Jay Baruchel joins Toronto comics publisher Chapterhouse Publishing

The actor and filmmaker will be the part-owner, chief creative officer and investor of the two-year-old publishing house.
Jay Baruchel made his feature film directorial debut with Goon: Last of the Enforcers this year. (Evan Mitsui/CBC)

Actor and filmmaker Jay Baruchel is bringing his talents to Canada's comics scene, joining Toronto's Chapterhouse Publishing as part-owner, chief creative officer and investor.

Baruchel owns part of the company alongside founder and CEO Fadi Hakim. Since launching in 2015, Chapterhouse Publishing has become the home of characters like Captain Canuck — created by Richard Comely and Ron Leishman in 1975 — and The Pitiful Human-Lizard by Jason Loo.

Baruchel says he first got in touch with Hakim to talk about making movies about Canadian superheroes.

"What started with a conversation about bringing Captain Canuck to the big screen very quickly evolved into my asking Fadi if I could invest in Chapterhouse," says Jay.

"This was the kind of thing we'd talk and dream about as Canadian kids — a home grown Canadian extended comic book universe. This was both an adventure and holy mission, and one I knew I had to be a part of."

As chief creative officer, Baruchel will be overseeing the Chapterhouse verse's expansion, writing some comics and producing, writing and directing animated and live-action projects.

The How to Train Your Dragon and This Is the End star recently co-wrote Captain Canuck: Year One alongside Kalman Andrasofszky, which will lead off a short series. He also made his feature film directorial debut with Goon: Last of the Enforcers this year.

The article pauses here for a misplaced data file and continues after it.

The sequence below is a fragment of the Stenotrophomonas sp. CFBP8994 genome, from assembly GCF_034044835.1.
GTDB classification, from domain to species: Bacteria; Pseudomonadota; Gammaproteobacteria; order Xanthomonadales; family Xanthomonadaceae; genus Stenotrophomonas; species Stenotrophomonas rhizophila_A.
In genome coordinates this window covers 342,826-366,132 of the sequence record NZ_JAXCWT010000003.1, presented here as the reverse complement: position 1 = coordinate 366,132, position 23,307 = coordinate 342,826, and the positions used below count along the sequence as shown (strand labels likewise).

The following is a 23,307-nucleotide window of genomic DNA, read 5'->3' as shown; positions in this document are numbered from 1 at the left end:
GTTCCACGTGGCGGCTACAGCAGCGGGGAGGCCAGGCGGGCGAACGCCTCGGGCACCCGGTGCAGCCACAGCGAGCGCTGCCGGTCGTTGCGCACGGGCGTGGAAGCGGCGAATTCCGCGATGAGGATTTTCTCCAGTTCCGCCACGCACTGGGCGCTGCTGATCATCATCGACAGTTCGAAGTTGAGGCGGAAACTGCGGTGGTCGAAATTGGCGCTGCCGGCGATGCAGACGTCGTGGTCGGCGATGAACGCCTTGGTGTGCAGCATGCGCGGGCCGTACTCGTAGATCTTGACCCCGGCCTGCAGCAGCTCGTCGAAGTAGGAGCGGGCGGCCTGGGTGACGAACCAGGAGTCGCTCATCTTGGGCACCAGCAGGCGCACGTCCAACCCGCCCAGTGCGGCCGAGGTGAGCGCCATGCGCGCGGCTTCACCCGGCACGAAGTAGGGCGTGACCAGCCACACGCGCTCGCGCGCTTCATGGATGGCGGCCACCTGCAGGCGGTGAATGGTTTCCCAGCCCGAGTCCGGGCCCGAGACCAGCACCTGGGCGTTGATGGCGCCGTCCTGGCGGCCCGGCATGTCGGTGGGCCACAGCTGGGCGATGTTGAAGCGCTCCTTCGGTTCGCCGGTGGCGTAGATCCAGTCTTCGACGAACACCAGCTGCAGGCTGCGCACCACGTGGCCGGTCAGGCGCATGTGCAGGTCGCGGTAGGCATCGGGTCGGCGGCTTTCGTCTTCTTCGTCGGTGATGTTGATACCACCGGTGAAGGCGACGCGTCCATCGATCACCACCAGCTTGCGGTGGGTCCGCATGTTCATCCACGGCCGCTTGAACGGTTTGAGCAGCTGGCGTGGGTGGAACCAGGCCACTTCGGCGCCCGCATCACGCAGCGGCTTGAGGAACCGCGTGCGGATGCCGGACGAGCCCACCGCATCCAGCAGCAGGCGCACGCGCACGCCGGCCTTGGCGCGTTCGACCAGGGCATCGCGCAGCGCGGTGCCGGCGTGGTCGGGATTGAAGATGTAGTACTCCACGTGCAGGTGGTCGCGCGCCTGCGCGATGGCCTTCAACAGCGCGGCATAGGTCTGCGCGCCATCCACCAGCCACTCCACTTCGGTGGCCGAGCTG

Baruchel was a Canada Reads panellist in 2013, defending Two Solitudes by Hugh MacLennan.

Comments

To encourage thoughtful and respectful conversations, first and last names will appear with each submission to CBC/Radio-Canada's online communities (except in children and youth-oriented communities). Pseudonyms will no longer be permitted.

By submitting a comment, you accept that CBC has the right to reproduce and publish that comment in whole or in part, in any manner CBC chooses. Please note that CBC does not endorse the opinions expressed in comments. Comments on this story are moderated according to our Submission Guidelines. Comments are welcome while open. We reserve the right to close comments at any time.